artemis I

Artemis I launch as seen from the Kennedy Space Center Press Site.

The night sky turned bright as day as Artemis I rose on a pillar of fire, and the deafening roar reached observers just seconds later, as 8.8 million pounds of thrust were unleashed. The launch was a spectacle for viewers near the Kennedy Space Center.

Slinging the first human-rated spacecraft to the moon for the first time since 1972, the highly anticipated Space Launch System launch began in the early hours of Nov. 16, setting the stage for a test flight lasting just over 25 days.

“What an incredible sight to see NASA’s Space Launch System rocket and Orion spacecraft launch together for the first time,” Bill Nelson, NASA administrator, said in a press release following the launch. 

The Artemis I launch marked the first flight of SLS, now the most powerful rocket in the world, according to NASA. 

sls 2

The Artemis I rocket at the launch pad, in August. 

After launch at 1:47 a.m. EST, the initial ascent and flight were successful, proving the new rocket before carrying NASA astronauts on its next flight, according to the agency. 

The SLS rocket was tasked with propelling the Lockheed Martin-built Orion human-rated spacecraft to the moon. The last time such a spacecraft left low-Earth orbit was Apollo 17, the most recent human lunar landing. 

“It’s taken a lot to get here, but Orion is now on its way to the Moon,” Jim Free, NASA deputy associate administrator for the Exploration Systems Development Mission Directorate, said. 

“This successful launch means NASA and our partners are on a path to explore farther in space than ever before for the benefit of humanity,” Free said.

On Nov. 25, the Orion spacecraft entered a distant lunar retrograde orbit, according to NASA. This particular orbit is ideal for a shakedown of the lunar spacecraft. 


The human-rated Orion spacecraft, with the Earth and moon in the distance.  

“Artemis I is a true stress test of the Orion spacecraft in the deep space environment,” Mike Sarafin, Artemis mission manager at NASA, said. “Without crew aboard the first mission, DRO allows Orion to spend more time in deep space for a rigorous mission to ensure spacecraft systems, like guidance, navigation, communication, power, thermal control and others are ready to keep astronauts safe on future crewed missions.”

The Orion spacecraft is expected to splashdown in the Pacific Ocean on Dec. 11, concluding the Artemis I mission.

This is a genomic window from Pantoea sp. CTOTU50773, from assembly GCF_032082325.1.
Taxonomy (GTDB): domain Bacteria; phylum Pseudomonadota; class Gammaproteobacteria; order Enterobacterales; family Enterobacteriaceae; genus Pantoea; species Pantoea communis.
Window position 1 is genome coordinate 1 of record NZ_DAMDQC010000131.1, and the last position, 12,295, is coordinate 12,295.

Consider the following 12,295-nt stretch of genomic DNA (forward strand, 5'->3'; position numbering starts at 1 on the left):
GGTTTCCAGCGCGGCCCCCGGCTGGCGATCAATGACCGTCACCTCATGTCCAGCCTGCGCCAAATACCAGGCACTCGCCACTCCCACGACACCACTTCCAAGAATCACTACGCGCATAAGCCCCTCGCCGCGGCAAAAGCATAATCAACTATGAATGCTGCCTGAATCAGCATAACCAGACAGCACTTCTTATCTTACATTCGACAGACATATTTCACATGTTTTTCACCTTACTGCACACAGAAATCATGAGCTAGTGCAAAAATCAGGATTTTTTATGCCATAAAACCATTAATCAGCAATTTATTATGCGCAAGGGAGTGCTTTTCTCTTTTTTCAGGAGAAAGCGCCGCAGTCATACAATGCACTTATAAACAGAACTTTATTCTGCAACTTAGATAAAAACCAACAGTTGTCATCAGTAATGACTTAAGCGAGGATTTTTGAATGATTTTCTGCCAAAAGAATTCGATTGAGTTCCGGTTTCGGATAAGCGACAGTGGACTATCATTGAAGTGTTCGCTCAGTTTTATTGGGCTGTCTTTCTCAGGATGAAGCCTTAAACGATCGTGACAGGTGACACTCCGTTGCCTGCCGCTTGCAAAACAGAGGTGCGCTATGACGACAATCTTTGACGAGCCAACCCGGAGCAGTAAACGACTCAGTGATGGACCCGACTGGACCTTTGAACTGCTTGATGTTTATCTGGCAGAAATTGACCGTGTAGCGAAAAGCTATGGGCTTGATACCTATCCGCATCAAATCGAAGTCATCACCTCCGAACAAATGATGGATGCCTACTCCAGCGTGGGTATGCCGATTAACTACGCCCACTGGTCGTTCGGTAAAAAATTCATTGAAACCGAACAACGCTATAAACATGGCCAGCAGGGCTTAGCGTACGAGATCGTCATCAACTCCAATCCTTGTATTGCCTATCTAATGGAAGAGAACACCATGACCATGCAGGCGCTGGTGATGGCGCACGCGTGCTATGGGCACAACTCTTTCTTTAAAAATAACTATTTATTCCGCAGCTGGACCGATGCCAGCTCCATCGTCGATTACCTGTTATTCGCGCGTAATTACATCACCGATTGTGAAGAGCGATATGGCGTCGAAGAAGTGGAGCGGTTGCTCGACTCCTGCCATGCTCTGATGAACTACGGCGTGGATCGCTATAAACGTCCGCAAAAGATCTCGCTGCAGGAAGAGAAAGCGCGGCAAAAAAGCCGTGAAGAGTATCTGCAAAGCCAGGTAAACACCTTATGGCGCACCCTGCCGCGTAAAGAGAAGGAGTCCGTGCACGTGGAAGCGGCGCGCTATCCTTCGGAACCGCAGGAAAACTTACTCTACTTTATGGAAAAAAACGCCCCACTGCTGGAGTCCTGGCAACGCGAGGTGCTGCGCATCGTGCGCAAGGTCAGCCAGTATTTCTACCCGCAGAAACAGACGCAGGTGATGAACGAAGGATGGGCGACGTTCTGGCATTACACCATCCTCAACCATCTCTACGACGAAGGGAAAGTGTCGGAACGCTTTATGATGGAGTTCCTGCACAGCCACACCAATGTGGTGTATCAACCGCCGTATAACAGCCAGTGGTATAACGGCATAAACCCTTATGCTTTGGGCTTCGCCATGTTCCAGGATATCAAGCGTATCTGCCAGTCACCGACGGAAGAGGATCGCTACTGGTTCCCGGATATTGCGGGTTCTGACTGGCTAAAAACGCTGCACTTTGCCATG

Artemis I, inside the Vehicle Assembly Building, preparing for rollout.


The successful conclusion of Artemis I sets the stage for Artemis II, currently planned for 2024, according to the space agency. 

Artemis II will send four astronauts to orbit around the moon on the Orion spacecraft, the first time humans have left low-Earth orbit in over 50 years. Like Artemis I, the monumental flight will also initially launch on the SLS rocket from the Kennedy Space Center. 

Progress remains steadfast on Artemis II, with the United Launch Alliance-built upper stage already delivered to the launch site. On the first stage, two of the four main engines have already flown Space Shuttle missions, according to an infographic posted by NASA. One of these missions included the final Space Shuttle launch in 2011. 

Artemis II will be the spiritual successor of the Apollo 8 mission, where humans left low-Earth orbit and voyaged to the moon for the first time. Over 50 years later, Artemis II will do the same, kicking off humanity’s return to the moon in this century.



(0) comments

Welcome to the discussion.

Keep it Clean. Please avoid obscene, vulgar, lewd, racist or sexually-oriented language.
Don't Threaten. Threats of harming another person will not be tolerated.
Be Truthful. Don't knowingly lie about anyone or anything.
Be Nice. No racism, sexism or any sort of -ism that is degrading to another person.
Be Proactive. Use the 'Report' link on each comment to let us know of abusive posts.
Share with Us. We'd love to hear eyewitness accounts, the history behind an article.